Substance abuse, behavioral disorder, and mental health counselors provide treatment and advise people who suffer from alcoholism, drug addiction, or other mental or behavioral problems.
What they do
Substance abuse, behavioral disorder, and mental health counselors provide treatment and support to help clients recover from addiction or modify problem behaviors.
Substance abuse, behavioral disorder, and mental health counselors typically do the following:
- Evaluate clients’ mental and physical health, addiction, or problematic behavior and assess their readiness for treatment
- Develop, recommend, and review treatment goals and plans with clients and their families
- Assist clients in developing skills and behaviors necessary to recover from their addiction or modify their behavior
- Work with clients to identify behaviors or situations that interfere with their recovery
- Teach clients’ family members about addiction or behavior disorders and help them develop strategies to cope with those problems
- Refer clients to other resources and services, such as job placement services and support groups
- Conduct outreach programs to help people identify the signs of addiction and other destructive behavior, as well as steps to take to avoid such behavior
Substance abuse, behavioral disorder, and mental health counselors work in a wide variety of settings, including mental health centers, prisons, probation or parole agencies, and juvenile detention facilities. They also work in halfway houses, detox centers, or in employee assistance programs (EAPs). EAPs are mental health programs provided by some employers to help employees deal with personal problems.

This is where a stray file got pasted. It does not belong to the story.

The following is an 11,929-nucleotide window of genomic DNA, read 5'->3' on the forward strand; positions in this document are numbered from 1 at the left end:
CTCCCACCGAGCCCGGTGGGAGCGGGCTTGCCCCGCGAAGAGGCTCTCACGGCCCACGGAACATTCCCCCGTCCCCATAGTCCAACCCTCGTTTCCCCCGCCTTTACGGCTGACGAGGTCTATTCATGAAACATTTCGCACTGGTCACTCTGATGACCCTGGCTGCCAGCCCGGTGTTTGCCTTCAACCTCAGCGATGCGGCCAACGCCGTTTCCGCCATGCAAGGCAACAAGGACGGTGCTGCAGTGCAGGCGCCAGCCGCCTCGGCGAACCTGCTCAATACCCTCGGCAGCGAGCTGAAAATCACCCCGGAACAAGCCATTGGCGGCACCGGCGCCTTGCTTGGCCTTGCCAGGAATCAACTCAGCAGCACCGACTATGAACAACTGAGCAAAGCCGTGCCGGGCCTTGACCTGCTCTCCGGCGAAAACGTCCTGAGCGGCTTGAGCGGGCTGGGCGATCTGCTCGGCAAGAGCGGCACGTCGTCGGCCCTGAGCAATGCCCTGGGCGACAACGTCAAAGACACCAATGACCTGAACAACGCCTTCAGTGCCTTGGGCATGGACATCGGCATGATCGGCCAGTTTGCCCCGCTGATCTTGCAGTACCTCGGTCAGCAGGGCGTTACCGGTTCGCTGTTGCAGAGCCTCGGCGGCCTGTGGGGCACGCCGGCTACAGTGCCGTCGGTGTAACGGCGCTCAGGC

Some addiction counselors work in residential treatment centers, where clients live in the facility for a fixed period of time. Others work with clients in outpatient treatment centers. Some counselors work in private practice, where they may work alone or with a group of counselors or other professionals.
How to become a Substance Abuse, Behavioral Disorder, or Mental Health Counselor
Most positions require at least a bachelor’s degree. Although educational requirements can vary from a high school diploma and certification to a master’s degree for substance abuse and behavioral disorder counselors, a master’s degree and an internship is typically required to become a mental health counselor.
Most substance abuse, behavioral disorder, and mental health counselor positions require at least a bachelor’s degree. However, depending on the state and employer, educational requirements for substance abuse, behavioral disorder, and mental health counselors can vary from a high school diploma and certification to a master’s degree. Workers with psychology, clinical social work, mental health counseling, and similar master’s degrees can provide more services to their clients, such as private one-on-one counseling sessions, and they require less supervision than those with less education. Those interested should research their state’s educational requirements.
Substance abuse and behavioral disorder counselors in private practice must be licensed. Licensing requirements vary by state, but all states require these counselors to have a master’s degree and 2,000 to 4,000 hours of supervised clinical experience. In addition, counselors must pass a state-issued exam and complete continuing education every year. Contact information for your state's regulating board can be found through the National Board for Certified Counselors.
The licensure criteria for substance abuse and behavioral disorder counselors outside of private practice vary from state to state. For example, not all states require applicants to have a specific degree, but many require them to pass an exam. Contact information for individual states’ licensing boards can be found through the Addiction Technology Transfer Center Network.
All states require mental health counselors to be licensed, after completing a period of post degree supervised clinical work under the supervision of a licensed counselor.